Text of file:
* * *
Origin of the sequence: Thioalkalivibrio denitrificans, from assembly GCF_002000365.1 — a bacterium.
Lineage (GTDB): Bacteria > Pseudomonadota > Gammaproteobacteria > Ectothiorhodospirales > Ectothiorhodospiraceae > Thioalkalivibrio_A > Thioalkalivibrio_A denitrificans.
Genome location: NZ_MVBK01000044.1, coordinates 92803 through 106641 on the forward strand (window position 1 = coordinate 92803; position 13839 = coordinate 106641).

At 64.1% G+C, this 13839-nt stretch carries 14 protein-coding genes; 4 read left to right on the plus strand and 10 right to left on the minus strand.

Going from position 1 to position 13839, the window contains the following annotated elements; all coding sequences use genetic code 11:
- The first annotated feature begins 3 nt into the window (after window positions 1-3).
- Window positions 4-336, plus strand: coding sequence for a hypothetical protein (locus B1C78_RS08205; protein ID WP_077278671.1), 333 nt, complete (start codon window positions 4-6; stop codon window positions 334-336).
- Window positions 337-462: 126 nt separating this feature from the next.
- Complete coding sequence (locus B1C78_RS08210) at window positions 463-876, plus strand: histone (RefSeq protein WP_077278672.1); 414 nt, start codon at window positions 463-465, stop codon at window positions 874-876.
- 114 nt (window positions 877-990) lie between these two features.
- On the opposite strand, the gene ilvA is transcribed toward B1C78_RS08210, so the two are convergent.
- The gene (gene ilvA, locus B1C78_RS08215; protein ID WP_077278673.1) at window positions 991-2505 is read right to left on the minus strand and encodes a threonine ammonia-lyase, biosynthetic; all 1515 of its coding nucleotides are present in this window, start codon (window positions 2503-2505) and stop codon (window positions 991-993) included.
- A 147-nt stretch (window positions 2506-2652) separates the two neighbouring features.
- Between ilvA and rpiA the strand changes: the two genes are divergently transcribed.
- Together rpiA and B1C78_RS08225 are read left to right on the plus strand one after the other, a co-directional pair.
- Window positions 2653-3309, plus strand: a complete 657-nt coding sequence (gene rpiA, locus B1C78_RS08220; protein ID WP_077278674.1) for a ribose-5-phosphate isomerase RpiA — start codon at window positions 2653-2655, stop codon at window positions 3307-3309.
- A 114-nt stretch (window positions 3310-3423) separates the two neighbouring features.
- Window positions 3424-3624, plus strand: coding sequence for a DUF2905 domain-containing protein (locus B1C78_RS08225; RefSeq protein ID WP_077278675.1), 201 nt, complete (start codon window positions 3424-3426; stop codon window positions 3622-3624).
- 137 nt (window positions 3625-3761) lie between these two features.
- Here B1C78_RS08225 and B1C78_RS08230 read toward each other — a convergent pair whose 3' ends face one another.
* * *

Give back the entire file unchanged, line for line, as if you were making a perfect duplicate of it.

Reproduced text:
Origin of the sequence: Thioalkalivibrio denitrificans, from assembly GCF_002000365.1 — a bacterium.
Lineage (GTDB): Bacteria > Pseudomonadota > Gammaproteobacteria > Ectothiorhodospirales > Ectothiorhodospiraceae > Thioalkalivibrio_A > Thioalkalivibrio_A denitrificans.
Genome location: NZ_MVBK01000044.1, coordinates 92803 through 106641 on the forward strand (window position 1 = coordinate 92803; position 13839 = coordinate 106641).

At 64.1% G+C, this 13839-nt stretch carries 14 protein-coding genes; 4 read left to right on the plus strand and 10 right to left on the minus strand.

Going from position 1 to position 13839, the window contains the following annotated elements; all coding sequences use genetic code 11:
- The first annotated feature begins 3 nt into the window (after window positions 1-3).
- Window positions 4-336, plus strand: coding sequence for a hypothetical protein (locus B1C78_RS08205; protein ID WP_077278671.1), 333 nt, complete (start codon window positions 4-6; stop codon window positions 334-336).
- Window positions 337-462: 126 nt separating this feature from the next.
- Complete coding sequence (locus B1C78_RS08210) at window positions 463-876, plus strand: histone (RefSeq protein WP_077278672.1); 414 nt, start codon at window positions 463-465, stop codon at window positions 874-876.
- 114 nt (window positions 877-990) lie between these two features.
- On the opposite strand, the gene ilvA is transcribed toward B1C78_RS08210, so the two are convergent.
- The gene (gene ilvA, locus B1C78_RS08215; protein ID WP_077278673.1) at window positions 991-2505 is read right to left on the minus strand and encodes a threonine ammonia-lyase, biosynthetic; all 1515 of its coding nucleotides are present in this window, start codon (window positions 2503-2505) and stop codon (window positions 991-993) included.
- A 147-nt stretch (window positions 2506-2652) separates the two neighbouring features.
- Between ilvA and rpiA the strand changes: the two genes are divergently transcribed.
- Together rpiA and B1C78_RS08225 are read left to right on the plus strand one after the other, a co-directional pair.
- Window positions 2653-3309, plus strand: a complete 657-nt coding sequence (gene rpiA, locus B1C78_RS08220; protein ID WP_077278674.1) for a ribose-5-phosphate isomerase RpiA — start codon at window positions 2653-2655, stop codon at window positions 3307-3309.
- A 114-nt stretch (window positions 3310-3423) separates the two neighbouring features.
- Window positions 3424-3624, plus strand: coding sequence for a DUF2905 domain-containing protein (locus B1C78_RS08225; RefSeq protein ID WP_077278675.1), 201 nt, complete (start codon window positions 3424-3426; stop codon window positions 3622-3624).
- 137 nt (window positions 3625-3761) lie between these two features.
- Here B1C78_RS08225 and B1C78_RS08230 read toward each other — a convergent pair whose 3' ends face one another.